Dangerously overweight children will have to be taken from their parents and put into care because of Britain's worsening "obesity epidemic", council leaders have warned.
One million children will be clinically obese within four years on current trends, storing up future problems from heart disease, strokes, high blood pressure and diabetes.
The Local Government Association (LGA), which represents 400 councils in England and Wales, predicted social services teams would have to take drastic action to improve the health of seriously overweight children.
Social workers have only become involved very rarely in such cases, considering the issue is best tackled by parents.
But the LGA warned that social services might have to treat very fat children as victims of "parental neglect" – just as malnourished children are.
It predicted that social services would have to intervene "more and more" with obese children. It added that councils would have to take action against parents who put their children's health at risk, with the ultimate sanction of taking the fattest boys and girls into care.
The LGA said Britain was fast becoming the "obesity capital of the world" and the increasing weight of the average citizen was pushing up council tax bills.
The costs come from the need for bigger furniture in classrooms, canteens and gymnasiums to cope with larger pupils. Crematoria furnaces are being widened at a cost of tens of thousands of pounds for heavier corpses. Ambulances are being re-equipped with extra-wide and strengthened stretchers and winches. Fire services are called in to winch obese people out of dangerous buildings. Local authority homes are being adapted for the overweight.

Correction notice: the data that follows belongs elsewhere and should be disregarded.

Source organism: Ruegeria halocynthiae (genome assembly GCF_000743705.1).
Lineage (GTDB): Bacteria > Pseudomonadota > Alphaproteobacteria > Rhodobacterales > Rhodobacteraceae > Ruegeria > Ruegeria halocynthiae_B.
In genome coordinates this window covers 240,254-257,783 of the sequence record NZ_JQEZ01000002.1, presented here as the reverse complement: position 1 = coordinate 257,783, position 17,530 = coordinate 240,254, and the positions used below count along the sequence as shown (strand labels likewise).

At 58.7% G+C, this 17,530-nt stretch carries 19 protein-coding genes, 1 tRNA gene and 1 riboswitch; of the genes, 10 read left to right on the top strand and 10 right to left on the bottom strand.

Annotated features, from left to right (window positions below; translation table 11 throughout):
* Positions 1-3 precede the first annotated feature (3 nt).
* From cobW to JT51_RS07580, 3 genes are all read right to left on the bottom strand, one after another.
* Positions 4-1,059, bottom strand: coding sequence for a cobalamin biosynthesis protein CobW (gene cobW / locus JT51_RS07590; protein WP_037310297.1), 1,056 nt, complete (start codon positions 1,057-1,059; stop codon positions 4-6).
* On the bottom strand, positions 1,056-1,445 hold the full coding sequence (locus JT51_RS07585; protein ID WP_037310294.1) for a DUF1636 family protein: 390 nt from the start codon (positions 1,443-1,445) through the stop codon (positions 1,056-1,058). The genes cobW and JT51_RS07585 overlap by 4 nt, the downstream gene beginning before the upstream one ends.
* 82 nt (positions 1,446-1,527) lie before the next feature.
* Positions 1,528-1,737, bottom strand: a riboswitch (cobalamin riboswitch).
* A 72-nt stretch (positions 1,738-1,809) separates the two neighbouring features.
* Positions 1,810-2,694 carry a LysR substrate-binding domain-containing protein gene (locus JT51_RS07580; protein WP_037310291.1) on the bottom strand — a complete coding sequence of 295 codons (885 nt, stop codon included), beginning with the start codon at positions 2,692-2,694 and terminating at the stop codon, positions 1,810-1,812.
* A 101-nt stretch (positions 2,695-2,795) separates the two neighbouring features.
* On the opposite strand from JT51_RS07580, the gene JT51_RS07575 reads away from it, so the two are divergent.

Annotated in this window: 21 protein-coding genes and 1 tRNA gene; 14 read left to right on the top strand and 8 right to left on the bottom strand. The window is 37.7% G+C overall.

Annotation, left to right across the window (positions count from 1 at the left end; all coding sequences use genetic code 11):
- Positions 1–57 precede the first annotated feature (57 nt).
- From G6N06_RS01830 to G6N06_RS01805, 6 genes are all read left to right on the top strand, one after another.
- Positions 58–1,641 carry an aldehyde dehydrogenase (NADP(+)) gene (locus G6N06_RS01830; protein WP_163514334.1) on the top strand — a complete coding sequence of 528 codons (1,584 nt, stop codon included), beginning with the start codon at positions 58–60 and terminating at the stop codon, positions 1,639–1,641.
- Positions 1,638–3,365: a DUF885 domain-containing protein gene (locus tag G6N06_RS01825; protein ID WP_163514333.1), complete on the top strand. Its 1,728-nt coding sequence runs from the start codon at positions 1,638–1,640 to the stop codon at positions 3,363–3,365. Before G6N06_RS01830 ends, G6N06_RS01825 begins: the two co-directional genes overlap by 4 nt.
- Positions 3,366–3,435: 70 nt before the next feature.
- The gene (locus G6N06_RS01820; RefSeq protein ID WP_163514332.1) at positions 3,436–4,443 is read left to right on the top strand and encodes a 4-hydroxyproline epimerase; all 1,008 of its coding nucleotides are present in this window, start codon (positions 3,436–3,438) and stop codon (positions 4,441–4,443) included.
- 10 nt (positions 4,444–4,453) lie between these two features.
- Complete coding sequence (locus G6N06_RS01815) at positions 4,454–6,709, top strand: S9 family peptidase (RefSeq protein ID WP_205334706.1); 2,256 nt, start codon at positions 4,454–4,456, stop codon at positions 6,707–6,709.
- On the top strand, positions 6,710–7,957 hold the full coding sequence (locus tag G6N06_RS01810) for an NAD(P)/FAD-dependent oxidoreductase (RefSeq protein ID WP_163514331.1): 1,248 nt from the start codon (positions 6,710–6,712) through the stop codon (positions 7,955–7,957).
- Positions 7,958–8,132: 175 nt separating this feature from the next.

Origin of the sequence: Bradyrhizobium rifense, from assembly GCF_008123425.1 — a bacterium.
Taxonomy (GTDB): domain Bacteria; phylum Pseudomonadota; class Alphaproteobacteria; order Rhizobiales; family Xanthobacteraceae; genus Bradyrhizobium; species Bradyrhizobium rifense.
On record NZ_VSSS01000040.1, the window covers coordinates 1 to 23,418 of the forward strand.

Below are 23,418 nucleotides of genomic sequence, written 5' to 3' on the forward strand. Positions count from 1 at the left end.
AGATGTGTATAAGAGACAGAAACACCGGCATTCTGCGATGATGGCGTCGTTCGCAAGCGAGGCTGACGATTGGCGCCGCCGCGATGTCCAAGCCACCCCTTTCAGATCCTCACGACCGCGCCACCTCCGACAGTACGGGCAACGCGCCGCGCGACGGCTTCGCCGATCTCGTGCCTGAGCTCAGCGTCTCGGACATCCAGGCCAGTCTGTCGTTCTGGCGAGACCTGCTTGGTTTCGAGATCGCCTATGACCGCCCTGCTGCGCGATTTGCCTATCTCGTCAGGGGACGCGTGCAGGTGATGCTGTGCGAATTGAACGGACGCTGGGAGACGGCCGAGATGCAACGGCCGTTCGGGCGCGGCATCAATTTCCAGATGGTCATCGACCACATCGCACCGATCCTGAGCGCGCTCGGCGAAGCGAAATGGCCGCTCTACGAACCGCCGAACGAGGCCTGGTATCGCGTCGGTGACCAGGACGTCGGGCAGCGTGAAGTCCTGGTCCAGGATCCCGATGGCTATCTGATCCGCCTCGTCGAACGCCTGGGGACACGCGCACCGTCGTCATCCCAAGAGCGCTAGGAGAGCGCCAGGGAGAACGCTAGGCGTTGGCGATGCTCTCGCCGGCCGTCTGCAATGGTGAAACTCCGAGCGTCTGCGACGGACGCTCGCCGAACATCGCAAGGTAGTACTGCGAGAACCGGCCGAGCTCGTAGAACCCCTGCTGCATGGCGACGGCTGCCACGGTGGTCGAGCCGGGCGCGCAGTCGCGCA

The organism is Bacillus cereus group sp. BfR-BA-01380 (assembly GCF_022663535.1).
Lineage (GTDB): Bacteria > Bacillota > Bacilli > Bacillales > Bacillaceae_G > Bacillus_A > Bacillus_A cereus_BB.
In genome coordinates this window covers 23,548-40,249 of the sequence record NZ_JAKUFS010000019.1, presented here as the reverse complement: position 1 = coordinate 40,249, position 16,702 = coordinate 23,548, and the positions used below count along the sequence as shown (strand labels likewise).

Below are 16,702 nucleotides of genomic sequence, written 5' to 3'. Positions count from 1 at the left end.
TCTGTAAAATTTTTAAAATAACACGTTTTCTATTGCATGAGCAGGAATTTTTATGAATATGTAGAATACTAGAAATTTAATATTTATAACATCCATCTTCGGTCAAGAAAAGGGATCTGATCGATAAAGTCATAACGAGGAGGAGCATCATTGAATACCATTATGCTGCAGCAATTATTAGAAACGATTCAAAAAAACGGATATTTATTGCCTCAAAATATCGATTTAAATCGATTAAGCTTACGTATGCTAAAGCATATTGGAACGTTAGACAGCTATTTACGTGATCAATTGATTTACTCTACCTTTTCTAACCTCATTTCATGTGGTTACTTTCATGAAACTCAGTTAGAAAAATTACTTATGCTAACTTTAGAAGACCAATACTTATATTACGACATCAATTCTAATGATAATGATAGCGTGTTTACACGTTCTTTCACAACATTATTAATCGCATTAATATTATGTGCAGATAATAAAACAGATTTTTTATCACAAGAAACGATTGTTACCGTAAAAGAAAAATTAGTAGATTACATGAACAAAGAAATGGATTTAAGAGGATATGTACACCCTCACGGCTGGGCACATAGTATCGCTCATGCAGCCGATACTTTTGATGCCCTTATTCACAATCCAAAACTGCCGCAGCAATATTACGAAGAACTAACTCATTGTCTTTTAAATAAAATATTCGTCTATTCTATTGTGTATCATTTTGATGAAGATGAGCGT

Social services costs are rising due to caring for house-bound people suffering from conditions caused by obesity such as arthritis, heart disease and diabetes.
David Rogers, the LGA spokesman on public health, said: "Councils are increasingly having to consider taking action where parents are putting children's health in real danger. Councils would step in to deal with an undernourished or neglected child, so should a case with a morbidly obese child be different? If parents place children at risk through bad diet and lack of exercise is it right for a council to keep the child's health under review?
"It is vital that councils, primary care trusts and the NHS work with parents to ensure children don't end up dangerously overweight in the first place. There needs to be a national debate about the extent to which it is acceptable for local authorities to take action in cases where the children's welfare is in jeopardy."
The Government faced criticism this month after it announced plans to warn parents if their child had a weight problem, but banned the use of the word "obese". The Department of Health is instructing primary care trusts to inform all parents automatically about their child's height and weight as part of a national measuring programme.
But ministers do not want the word "obese" to be used in the letters after research showed people find it "highly offensive".
A public health expert, David Hunter, of Durham University, this week warned that rising obesity levels posed as a grave a threat to Britain as terrorism and urged "bold action" by ministers.
A weighty issue
21 per cent
Proportion of boys aged six to 10 who will be obese in 2025. In 2004 the figure was just 10 per cent
14 per cent
Proportion of girls in the same age group who will be obese in 2025. In 2004 this figure was also just 10 per cent